THE Philippine Airlines Inc. (PAL) crew responded Wednesday to the claims of the management that they agreed to the Collective Bargaining Agreement (CBA) imposing what they called as “discriminatory policies”.
In a phone interview, Flight Attendants’ and Stewards’ Association of the Philippines Vice President Andy Ortega said they had never denied that union officers indeed signed the CBA, but added that they were only forced into the situation by the management.
“We admit and we never deny that we signed the agreement. But we should also look at what happened in the background prior to the signing. What happened was bumigay kami sa mga continuous delaying tactics ng PAL management after waiting for several years without a CBA,” said Ortega.
He explained that during the negotiations for the 1995-2000 and 2000-2005 CBAs, the airline management had consistently sought for a 35-year-old retirement age but was only countered by the Fasap.
“What we really wanted was 60 years old ang retirement age both for male and female flight cabin crew members. In the end, after three years without the CBA, we were able to negotiate yung 40 and 45 na lang. We settled for it kesa naman walang CBA ang mga tao,” Ortega furthered.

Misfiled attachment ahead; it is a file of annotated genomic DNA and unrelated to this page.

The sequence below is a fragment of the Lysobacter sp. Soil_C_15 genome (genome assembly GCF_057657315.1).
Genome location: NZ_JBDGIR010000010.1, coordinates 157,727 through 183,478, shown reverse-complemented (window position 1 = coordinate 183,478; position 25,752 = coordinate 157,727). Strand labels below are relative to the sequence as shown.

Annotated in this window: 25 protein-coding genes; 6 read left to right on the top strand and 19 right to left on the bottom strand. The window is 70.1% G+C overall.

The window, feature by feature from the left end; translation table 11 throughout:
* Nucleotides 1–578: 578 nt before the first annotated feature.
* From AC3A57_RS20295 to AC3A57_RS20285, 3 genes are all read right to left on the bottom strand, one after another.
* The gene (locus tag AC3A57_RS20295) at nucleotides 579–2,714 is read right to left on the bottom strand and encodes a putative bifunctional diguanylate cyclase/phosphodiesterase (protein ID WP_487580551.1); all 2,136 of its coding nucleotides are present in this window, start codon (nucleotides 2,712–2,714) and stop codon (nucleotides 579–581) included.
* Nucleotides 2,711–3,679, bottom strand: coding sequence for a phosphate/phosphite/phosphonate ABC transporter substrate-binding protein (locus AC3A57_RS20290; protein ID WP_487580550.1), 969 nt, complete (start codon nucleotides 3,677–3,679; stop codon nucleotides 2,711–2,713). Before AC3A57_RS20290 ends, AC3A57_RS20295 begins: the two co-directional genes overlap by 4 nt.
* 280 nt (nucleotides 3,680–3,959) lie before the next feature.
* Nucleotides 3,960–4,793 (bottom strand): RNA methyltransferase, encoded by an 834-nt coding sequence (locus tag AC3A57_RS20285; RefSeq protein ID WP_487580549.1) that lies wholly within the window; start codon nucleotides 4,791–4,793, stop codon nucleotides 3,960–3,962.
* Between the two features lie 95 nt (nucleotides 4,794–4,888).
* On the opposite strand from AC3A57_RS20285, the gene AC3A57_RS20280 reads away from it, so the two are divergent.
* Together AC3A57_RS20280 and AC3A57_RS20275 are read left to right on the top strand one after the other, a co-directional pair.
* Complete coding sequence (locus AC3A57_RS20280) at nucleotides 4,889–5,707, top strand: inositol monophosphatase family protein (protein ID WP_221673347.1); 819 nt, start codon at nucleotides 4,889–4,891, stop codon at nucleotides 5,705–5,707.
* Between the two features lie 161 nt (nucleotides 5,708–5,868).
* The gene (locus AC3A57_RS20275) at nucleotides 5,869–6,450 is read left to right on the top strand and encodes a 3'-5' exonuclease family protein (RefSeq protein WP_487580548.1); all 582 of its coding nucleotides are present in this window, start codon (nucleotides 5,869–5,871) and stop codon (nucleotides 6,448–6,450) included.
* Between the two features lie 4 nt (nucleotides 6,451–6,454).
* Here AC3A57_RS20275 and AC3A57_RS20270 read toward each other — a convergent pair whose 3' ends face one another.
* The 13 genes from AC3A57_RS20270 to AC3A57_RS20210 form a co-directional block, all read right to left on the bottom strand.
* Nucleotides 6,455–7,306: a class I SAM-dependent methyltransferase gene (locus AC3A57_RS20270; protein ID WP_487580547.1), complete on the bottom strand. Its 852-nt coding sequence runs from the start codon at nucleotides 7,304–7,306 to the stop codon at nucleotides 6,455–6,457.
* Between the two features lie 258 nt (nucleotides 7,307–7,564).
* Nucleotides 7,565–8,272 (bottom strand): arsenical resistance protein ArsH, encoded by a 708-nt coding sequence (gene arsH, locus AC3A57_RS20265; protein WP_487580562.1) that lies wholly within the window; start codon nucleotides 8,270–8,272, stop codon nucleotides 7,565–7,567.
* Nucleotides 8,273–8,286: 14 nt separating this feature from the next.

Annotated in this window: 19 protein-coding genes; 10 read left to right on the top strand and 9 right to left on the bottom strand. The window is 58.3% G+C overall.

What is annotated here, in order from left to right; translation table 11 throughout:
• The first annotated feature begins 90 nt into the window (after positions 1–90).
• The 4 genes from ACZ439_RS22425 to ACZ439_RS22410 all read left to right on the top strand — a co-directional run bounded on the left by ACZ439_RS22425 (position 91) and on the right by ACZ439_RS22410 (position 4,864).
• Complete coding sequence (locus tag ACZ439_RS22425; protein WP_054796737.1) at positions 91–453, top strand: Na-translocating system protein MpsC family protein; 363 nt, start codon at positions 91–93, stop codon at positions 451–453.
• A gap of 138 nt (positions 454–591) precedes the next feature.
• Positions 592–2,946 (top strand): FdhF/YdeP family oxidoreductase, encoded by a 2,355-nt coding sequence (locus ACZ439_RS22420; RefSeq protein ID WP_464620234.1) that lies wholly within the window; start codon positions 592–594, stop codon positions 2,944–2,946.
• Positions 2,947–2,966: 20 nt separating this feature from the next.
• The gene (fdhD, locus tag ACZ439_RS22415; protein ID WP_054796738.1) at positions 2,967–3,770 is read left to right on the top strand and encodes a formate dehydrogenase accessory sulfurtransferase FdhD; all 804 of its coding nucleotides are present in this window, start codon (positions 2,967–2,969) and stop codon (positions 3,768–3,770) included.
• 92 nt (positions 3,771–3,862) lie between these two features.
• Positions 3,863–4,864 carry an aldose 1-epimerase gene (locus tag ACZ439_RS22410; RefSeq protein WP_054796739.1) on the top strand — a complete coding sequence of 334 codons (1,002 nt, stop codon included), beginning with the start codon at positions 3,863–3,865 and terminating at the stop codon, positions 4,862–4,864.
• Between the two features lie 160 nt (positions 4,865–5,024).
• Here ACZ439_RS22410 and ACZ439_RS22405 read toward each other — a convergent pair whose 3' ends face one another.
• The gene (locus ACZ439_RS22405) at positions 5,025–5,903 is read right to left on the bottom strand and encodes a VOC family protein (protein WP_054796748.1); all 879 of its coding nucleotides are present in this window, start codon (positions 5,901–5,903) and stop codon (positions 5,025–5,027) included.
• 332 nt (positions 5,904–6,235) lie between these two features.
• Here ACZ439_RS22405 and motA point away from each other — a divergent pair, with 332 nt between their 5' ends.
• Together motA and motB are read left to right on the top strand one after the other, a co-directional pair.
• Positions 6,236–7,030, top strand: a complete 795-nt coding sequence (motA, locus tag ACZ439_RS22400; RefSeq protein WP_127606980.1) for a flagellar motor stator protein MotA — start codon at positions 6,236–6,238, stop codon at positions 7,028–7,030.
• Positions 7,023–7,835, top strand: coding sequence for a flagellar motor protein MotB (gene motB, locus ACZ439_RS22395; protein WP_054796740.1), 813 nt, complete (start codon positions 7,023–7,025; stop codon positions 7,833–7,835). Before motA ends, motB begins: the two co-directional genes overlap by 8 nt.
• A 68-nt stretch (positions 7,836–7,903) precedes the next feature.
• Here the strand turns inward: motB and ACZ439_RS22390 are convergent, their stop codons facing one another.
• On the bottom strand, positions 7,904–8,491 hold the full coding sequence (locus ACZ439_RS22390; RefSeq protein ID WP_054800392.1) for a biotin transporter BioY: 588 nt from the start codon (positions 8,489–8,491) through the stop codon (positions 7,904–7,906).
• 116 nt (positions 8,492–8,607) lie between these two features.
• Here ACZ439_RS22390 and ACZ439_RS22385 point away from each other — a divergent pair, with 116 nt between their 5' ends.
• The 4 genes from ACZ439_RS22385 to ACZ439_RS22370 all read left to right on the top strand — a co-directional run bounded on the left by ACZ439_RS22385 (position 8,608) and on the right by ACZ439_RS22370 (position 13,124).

The PAL management had been questioning why Fasap is opposing a provision of the CBA that was signed by union members for two straight treaties already.
To recall, Fasap has been denouncing the imposition of a 40-year-old retirement age for flight attendants and stewards calling it as a discriminatory policy since it will rid the worker continuous earnings.
Negotiations for the 2005-2010 has been stalled after Fasap pulled out of the talks after the management allegedly refused to discuss the controversial policy until the negotiations for the 2010-2015 CBA.
Fasap has also threatened to go on strike if PAL continuous to be reluctant in addressing the matter.
But this time, Ortega said they are prepared to exhaust all efforts if only to avoid the continuous implementation of the early retirement policy.
“This time, hindi na kami bibigay sa mga delaying tactics ng PAL management,” vowed Ortega.
In a separate statement, Fasap President Bobby Anduiza said that even though their union had previously agreed to the CBA, they still have the right to renegotiate the disputed policy.
He further said all “decent companies” would agree that any issue can be discussed in any CBA negotiation contrary to the questions being raised by PAL.
“Fasap views this as a bankrupt argument. CBA, as any decent company knows, expire every five years with re-negotiations every three years. Thus, all issues are open and subject to negotiations,” said Anduiza.
Fasap called on PAL management anew to grab the chance to set a good example in treating its employees being the country’s flag carrier. (AMN/Sunnex)